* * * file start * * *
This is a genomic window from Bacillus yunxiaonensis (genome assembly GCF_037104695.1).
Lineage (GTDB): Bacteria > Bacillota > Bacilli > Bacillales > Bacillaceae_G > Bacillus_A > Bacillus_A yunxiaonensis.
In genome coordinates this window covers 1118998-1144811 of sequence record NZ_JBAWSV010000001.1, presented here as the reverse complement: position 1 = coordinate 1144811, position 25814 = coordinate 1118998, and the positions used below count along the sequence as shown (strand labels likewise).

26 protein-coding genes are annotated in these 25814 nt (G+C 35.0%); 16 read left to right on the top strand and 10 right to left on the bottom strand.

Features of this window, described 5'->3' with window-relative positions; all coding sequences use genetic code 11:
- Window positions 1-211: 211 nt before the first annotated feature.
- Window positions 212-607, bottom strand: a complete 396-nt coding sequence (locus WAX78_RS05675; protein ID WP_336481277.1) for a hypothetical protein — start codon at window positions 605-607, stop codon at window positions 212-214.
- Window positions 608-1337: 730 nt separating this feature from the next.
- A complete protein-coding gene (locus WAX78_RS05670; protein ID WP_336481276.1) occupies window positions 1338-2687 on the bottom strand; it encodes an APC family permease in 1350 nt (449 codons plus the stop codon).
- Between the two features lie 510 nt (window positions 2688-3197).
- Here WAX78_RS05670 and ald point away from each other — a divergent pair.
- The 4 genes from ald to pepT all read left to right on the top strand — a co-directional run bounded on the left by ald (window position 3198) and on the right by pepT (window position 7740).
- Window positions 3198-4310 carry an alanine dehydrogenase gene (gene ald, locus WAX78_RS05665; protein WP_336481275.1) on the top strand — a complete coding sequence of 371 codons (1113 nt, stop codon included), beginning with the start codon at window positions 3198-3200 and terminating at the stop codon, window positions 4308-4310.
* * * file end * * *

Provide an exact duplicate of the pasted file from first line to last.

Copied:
This is a genomic window from Bacillus yunxiaonensis (genome assembly GCF_037104695.1).
Lineage (GTDB): Bacteria > Bacillota > Bacilli > Bacillales > Bacillaceae_G > Bacillus_A > Bacillus_A yunxiaonensis.
In genome coordinates this window covers 1118998-1144811 of sequence record NZ_JBAWSV010000001.1, presented here as the reverse complement: position 1 = coordinate 1144811, position 25814 = coordinate 1118998, and the positions used below count along the sequence as shown (strand labels likewise).

26 protein-coding genes are annotated in these 25814 nt (G+C 35.0%); 16 read left to right on the top strand and 10 right to left on the bottom strand.

Features of this window, described 5'->3' with window-relative positions; all coding sequences use genetic code 11:
- Window positions 1-211: 211 nt before the first annotated feature.
- Window positions 212-607, bottom strand: a complete 396-nt coding sequence (locus WAX78_RS05675; protein ID WP_336481277.1) for a hypothetical protein — start codon at window positions 605-607, stop codon at window positions 212-214.
- Window positions 608-1337: 730 nt separating this feature from the next.
- A complete protein-coding gene (locus WAX78_RS05670; protein ID WP_336481276.1) occupies window positions 1338-2687 on the bottom strand; it encodes an APC family permease in 1350 nt (449 codons plus the stop codon).
- Between the two features lie 510 nt (window positions 2688-3197).
- Here WAX78_RS05670 and ald point away from each other — a divergent pair.
- The 4 genes from ald to pepT all read left to right on the top strand — a co-directional run bounded on the left by ald (window position 3198) and on the right by pepT (window position 7740).
- Window positions 3198-4310 carry an alanine dehydrogenase gene (gene ald, locus WAX78_RS05665; protein WP_336481275.1) on the top strand — a complete coding sequence of 371 codons (1113 nt, stop codon included), beginning with the start codon at window positions 3198-3200 and terminating at the stop codon, window positions 4308-4310.